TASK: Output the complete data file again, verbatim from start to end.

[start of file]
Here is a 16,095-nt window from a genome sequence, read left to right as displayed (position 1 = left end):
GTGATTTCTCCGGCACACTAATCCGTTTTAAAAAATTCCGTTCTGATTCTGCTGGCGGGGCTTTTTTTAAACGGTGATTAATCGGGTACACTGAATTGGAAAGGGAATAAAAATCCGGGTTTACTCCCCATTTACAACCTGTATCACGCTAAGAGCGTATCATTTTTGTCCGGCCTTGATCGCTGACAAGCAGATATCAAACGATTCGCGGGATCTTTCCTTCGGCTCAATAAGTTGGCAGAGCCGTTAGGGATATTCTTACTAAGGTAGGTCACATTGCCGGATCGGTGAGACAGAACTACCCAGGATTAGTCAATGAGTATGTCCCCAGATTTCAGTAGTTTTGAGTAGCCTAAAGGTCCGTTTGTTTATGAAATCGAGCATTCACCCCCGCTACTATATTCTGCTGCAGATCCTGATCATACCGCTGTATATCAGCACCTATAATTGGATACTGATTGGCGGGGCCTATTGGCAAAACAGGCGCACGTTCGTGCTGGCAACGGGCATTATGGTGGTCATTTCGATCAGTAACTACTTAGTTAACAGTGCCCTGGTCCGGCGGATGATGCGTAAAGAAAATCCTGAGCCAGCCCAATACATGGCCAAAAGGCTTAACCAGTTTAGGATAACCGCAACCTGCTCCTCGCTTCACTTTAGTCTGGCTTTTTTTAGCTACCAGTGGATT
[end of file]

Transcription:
Here is a 16,095-nt window from a genome sequence, read left to right as displayed (position 1 = left end):
GTGATTTCTCCGGCACACTAATCCGTTTTAAAAAATTCCGTTCTGATTCTGCTGGCGGGGCTTTTTTTAAACGGTGATTAATCGGGTACACTGAATTGGAAAGGGAATAAAAATCCGGGTTTACTCCCCATTTACAACCTGTATCACGCTAAGAGCGTATCATTTTTGTCCGGCCTTGATCGCTGACAAGCAGATATCAAACGATTCGCGGGATCTTTCCTTCGGCTCAATAAGTTGGCAGAGCCGTTAGGGATATTCTTACTAAGGTAGGTCACATTGCCGGATCGGTGAGACAGAACTACCCAGGATTAGTCAATGAGTATGTCCCCAGATTTCAGTAGTTTTGAGTAGCCTAAAGGTCCGTTTGTTTATGAAATCGAGCATTCACCCCCGCTACTATATTCTGCTGCAGATCCTGATCATACCGCTGTATATCAGCACCTATAATTGGATACTGATTGGCGGGGCCTATTGGCAAAACAGGCGCACGTTCGTGCTGGCAACGGGCATTATGGTGGTCATTTCGATCAGTAACTACTTAGTTAACAGTGCCCTGGTCCGGCGGATGATGCGTAAAGAAAATCCTGAGCCAGCCCAATACATGGCCAAAAGGCTTAACCAGTTTAGGATAACCGCAACCTGCTCCTCGCTTCACTTTAGTCTGGCTTTTTTTAGCTACCAGTGGATT